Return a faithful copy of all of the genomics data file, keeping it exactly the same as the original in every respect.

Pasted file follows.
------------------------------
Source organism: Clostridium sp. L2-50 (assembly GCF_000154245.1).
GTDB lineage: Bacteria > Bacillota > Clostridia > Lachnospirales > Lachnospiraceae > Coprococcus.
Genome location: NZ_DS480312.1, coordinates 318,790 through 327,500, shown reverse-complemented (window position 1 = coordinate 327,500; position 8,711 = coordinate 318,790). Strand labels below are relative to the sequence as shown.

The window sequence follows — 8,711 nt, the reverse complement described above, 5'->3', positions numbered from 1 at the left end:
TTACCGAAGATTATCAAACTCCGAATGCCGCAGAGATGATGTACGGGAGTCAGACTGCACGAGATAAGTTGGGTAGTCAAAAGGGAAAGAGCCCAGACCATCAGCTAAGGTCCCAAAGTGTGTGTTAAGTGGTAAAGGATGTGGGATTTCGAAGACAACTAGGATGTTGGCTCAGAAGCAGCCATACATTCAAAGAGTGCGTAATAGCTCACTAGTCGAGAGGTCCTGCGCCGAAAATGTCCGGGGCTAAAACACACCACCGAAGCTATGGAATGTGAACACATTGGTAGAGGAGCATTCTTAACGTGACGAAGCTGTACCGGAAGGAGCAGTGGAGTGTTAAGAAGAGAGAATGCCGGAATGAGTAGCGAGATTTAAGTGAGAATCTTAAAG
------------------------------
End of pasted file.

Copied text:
Source organism: Clostridium sp. L2-50 (assembly GCF_000154245.1).
GTDB lineage: Bacteria > Bacillota > Clostridia > Lachnospirales > Lachnospiraceae > Coprococcus.
Genome location: NZ_DS480312.1, coordinates 318,790 through 327,500, shown reverse-complemented (window position 1 = coordinate 327,500; position 8,711 = coordinate 318,790). Strand labels below are relative to the sequence as shown.

The window sequence follows — 8,711 nt, the reverse complement described above, 5'->3', positions numbered from 1 at the left end:
TTACCGAAGATTATCAAACTCCGAATGCCGCAGAGATGATGTACGGGAGTCAGACTGCACGAGATAAGTTGGGTAGTCAAAAGGGAAAGAGCCCAGACCATCAGCTAAGGTCCCAAAGTGTGTGTTAAGTGGTAAAGGATGTGGGATTTCGAAGACAACTAGGATGTTGGCTCAGAAGCAGCCATACATTCAAAGAGTGCGTAATAGCTCACTAGTCGAGAGGTCCTGCGCCGAAAATGTCCGGGGCTAAAACACACCACCGAAGCTATGGAATGTGAACACATTGGTAGAGGAGCATTCTTAACGTGACGAAGCTGTACCGGAAGGAGCAGTGGAGTGTTAAGAAGAGAGAATGCCGGAATGAGTAGCGAGATTTAAGTGAGAATCTTAAAG